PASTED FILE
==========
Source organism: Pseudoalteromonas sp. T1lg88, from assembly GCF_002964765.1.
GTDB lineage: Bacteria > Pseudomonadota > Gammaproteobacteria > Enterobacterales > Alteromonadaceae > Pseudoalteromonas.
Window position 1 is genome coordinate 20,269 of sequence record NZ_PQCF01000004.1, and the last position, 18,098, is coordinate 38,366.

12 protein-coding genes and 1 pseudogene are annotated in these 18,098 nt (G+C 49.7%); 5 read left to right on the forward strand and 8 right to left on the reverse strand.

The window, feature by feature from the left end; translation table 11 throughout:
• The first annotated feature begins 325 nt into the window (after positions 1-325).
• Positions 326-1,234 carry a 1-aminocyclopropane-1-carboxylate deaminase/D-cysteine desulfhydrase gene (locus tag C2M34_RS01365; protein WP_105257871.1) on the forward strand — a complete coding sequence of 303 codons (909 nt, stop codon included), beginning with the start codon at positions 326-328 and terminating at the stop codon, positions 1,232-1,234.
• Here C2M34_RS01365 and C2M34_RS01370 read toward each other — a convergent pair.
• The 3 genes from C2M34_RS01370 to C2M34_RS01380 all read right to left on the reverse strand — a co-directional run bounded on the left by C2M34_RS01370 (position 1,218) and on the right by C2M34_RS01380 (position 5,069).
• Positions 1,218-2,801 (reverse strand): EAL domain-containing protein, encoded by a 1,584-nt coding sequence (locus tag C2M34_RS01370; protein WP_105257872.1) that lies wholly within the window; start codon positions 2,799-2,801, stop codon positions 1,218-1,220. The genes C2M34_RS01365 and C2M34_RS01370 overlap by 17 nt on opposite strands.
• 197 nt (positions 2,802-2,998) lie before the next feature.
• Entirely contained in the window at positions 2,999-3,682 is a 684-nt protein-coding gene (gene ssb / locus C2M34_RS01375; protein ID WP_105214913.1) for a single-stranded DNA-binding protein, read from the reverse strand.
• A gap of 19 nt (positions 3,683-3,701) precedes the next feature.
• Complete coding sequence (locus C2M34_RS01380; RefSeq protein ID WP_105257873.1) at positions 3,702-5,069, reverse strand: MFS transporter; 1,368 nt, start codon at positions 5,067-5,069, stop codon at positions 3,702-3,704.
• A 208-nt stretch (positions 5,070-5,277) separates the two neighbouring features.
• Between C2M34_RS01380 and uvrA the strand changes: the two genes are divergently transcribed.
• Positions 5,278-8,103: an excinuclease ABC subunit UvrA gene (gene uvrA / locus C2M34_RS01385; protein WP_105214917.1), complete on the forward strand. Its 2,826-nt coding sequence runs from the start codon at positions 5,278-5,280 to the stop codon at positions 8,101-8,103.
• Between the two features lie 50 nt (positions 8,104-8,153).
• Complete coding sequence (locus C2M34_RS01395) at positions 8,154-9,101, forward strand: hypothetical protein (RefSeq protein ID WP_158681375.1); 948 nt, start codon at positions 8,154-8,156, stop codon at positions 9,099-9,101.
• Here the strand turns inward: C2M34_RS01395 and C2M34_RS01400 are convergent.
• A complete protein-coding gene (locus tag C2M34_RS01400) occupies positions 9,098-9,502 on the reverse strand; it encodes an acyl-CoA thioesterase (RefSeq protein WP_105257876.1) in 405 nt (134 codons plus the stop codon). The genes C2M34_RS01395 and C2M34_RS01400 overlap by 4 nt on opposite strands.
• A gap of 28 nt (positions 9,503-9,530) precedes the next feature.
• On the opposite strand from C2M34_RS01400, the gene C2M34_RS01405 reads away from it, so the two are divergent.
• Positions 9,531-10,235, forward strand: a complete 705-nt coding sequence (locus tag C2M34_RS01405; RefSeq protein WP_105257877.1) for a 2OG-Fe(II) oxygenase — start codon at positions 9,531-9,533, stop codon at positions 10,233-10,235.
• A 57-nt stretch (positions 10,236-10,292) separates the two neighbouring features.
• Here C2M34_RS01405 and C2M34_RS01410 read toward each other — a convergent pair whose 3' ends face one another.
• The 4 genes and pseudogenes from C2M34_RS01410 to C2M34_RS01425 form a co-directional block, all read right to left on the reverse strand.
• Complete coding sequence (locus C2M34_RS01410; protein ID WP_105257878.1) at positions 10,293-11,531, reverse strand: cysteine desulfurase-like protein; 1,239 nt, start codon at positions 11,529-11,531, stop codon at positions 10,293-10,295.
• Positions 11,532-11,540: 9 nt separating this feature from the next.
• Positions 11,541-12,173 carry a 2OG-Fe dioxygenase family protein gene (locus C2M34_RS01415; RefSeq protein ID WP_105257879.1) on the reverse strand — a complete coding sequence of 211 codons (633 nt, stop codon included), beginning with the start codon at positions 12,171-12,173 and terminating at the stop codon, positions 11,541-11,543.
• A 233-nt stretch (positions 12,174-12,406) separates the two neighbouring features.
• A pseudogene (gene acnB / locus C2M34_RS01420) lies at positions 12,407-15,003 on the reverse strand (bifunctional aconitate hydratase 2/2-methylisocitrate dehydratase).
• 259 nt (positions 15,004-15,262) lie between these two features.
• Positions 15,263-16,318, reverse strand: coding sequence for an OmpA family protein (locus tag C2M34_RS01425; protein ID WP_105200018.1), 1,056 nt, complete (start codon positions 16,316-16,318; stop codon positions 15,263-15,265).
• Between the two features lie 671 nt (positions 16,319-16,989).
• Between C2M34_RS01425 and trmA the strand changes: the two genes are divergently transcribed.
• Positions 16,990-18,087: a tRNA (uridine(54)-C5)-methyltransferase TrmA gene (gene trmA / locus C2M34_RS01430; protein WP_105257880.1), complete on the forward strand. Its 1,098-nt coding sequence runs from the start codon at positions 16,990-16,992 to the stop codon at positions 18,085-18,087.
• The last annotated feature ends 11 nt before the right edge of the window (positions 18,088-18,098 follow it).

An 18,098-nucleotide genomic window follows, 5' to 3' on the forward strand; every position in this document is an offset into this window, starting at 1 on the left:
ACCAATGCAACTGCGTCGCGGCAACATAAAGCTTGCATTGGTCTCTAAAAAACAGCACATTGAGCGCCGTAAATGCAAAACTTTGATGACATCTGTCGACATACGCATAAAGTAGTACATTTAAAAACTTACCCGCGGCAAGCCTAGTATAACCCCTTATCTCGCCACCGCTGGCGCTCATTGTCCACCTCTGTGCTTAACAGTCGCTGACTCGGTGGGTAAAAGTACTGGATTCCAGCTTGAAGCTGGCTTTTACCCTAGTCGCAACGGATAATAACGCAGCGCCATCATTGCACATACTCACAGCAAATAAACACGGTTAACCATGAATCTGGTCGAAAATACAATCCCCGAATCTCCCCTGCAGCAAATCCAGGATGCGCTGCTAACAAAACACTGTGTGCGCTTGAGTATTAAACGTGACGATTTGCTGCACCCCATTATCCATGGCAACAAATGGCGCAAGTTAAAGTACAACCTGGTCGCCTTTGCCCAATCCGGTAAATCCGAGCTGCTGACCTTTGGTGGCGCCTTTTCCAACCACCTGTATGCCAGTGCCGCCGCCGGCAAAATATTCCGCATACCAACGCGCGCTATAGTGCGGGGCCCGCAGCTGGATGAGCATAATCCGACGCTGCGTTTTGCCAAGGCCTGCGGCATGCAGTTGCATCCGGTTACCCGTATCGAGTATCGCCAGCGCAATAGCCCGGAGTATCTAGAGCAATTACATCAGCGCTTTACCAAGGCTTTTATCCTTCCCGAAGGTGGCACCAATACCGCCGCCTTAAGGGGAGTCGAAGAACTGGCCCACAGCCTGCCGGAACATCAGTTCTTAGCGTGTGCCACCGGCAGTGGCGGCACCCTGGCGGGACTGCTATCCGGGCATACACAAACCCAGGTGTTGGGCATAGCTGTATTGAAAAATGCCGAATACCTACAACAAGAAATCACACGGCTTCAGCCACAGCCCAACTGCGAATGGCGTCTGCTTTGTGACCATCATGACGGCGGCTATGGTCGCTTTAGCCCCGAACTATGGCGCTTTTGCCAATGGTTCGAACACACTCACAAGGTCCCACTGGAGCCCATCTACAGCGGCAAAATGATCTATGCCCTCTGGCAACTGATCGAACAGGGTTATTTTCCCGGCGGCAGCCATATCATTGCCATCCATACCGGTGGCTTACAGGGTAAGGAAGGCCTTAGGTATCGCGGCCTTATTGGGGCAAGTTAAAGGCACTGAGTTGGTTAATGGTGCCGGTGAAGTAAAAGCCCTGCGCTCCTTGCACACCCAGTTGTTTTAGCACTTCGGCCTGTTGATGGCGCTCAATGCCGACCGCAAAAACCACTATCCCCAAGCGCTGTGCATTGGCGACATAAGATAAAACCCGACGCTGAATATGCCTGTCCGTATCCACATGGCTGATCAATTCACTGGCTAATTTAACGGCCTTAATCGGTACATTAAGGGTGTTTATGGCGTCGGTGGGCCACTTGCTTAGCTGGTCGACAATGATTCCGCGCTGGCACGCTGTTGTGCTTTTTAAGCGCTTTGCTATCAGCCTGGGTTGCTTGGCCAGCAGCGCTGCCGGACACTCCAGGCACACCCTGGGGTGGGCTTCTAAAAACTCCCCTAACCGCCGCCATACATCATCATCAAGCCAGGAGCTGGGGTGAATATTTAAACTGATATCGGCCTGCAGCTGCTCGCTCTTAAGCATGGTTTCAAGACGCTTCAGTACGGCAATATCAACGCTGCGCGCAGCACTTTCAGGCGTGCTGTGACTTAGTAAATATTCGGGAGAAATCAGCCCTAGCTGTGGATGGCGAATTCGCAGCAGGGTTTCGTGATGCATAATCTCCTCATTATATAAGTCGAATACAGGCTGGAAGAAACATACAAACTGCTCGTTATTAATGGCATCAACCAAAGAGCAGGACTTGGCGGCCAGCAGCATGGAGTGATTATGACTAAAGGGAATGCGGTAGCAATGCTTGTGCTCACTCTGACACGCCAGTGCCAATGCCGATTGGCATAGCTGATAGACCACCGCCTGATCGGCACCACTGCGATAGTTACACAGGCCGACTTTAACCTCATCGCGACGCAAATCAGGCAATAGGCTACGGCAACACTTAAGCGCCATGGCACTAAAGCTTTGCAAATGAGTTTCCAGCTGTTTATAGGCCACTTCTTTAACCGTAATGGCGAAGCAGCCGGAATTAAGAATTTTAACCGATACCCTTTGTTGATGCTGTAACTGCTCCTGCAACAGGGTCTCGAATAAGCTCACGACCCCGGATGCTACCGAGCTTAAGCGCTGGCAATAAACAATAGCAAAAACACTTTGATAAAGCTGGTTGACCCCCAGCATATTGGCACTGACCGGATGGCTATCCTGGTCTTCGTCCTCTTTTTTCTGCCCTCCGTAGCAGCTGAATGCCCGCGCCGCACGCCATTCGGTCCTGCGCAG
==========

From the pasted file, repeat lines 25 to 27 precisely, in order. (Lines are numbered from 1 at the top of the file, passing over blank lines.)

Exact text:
• A 57-nt stretch (positions 10,236-10,292) separates the two neighbouring features.
• Here C2M34_RS01405 and C2M34_RS01410 read toward each other — a convergent pair whose 3' ends face one another.
• The 4 genes and pseudogenes from C2M34_RS01410 to C2M34_RS01425 form a co-directional block, all read right to left on the reverse strand.